First off, repeated collecting of this sort of material is harmful to the populations wherever it occurrs.....Brazil, Australia, South Africa. Initial collections are to be encouraged always simply because habitat attrition is inevitable in the fragile ecosystems where these plants grow.
    Once an initial collection is made, a WIDE distribution should be sought for this material, and subsequent collection should be regarded as unethical, no matter how noble the end goals. A wide distribution into numerous private collections would insure that the species may continue into the future even if the native populations fail.
    Unfortunately for the merchants, if the supply increases those 50.00 dollah sundews ain't a gonna be selling on Ebay.
    The trick then is to popularize the plants, and exert a restraint on the distribution. In effect, create a cartel. Then, foster an air of the "elite" growers of these rare plants not deserved by the common grower, and a reluctance to share outside the club walls. I heard that one major distributor requires a signed affadavit forbidding redistribution from plants he sells.
    I know of one population in SA that went extinct other than the guy who had it growing (once) and let the seed rot away before sending the worthless disappointments away as a gesture of his nobility. Oh, he lost that species in cultivation so it's gone now.
    Sad fact is, unless the plants do find wide distribution into private collections (like you and me bub) all the placements in botanical gardens are not going to make this material available for your great great grandaughters delight. Private growers are like an individual
    organism with a thousand giving hands that share. Individual hands may die off, and they do. They get married, go to college, lose interest, get sick and go broke. The beauty is, like ripples across the gulf og time, their generosity will bring what we cherished to another AGE and most pertinently to grower's in the here and now. See, you can't put seed into a time capsule for a hundred years. You need a crop of growers to grow the plants and share the seeds.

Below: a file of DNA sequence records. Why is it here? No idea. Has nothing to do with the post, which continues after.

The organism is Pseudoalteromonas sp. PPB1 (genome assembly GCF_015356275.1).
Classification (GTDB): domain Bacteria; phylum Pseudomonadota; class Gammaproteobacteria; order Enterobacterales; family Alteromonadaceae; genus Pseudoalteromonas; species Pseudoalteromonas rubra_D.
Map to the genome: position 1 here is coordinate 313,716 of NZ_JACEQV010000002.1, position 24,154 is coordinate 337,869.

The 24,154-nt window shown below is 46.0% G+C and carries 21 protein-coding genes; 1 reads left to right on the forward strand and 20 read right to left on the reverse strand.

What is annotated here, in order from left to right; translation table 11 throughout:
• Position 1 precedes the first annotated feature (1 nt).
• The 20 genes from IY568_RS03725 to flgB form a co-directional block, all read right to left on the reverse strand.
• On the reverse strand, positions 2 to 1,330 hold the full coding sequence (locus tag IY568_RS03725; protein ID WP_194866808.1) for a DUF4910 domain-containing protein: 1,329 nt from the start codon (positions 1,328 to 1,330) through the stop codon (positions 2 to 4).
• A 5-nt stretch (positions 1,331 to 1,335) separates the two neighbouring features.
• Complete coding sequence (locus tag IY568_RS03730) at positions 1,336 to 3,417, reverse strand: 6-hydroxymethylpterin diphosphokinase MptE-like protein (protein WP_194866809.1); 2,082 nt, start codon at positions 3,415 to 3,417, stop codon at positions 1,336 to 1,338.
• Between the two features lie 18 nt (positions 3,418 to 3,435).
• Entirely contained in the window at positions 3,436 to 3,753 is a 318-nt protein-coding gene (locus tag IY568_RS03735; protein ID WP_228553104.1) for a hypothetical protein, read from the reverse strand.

I am all for sharing, and have encouraged selfless sharing. This means, you give freely to the community without regard for compensation. You need not be concerned with compensation, because it WILL come. You open your heart and give and you'll find the world cannot do enough for you. Isn't that beautiful, and isn't it wonderful to be a part of something so good?
    I have never been a capitalist, although it's almost an inherited trait in the USA. I don't believe money makes the world go round, that job goes to love. When you have so many like souls that share a love, like we have with our CP, the opportunity to do good and great things follows hand in hand.
    When you share freely, you give more than the gift. You prove the world is NOT the stinking cess pit that so many make of it, and HOPE is the name of that seed. My dears, YOU probably have that seed already in your fridge waiting for the right trade. For the cost of a stamp you can plant it in the collection and spirit of a friend you maybe didn't even know you had.
    Thank you for hearing the lecture, and I hope I have answered that "why is it so rare" question satisfactorily.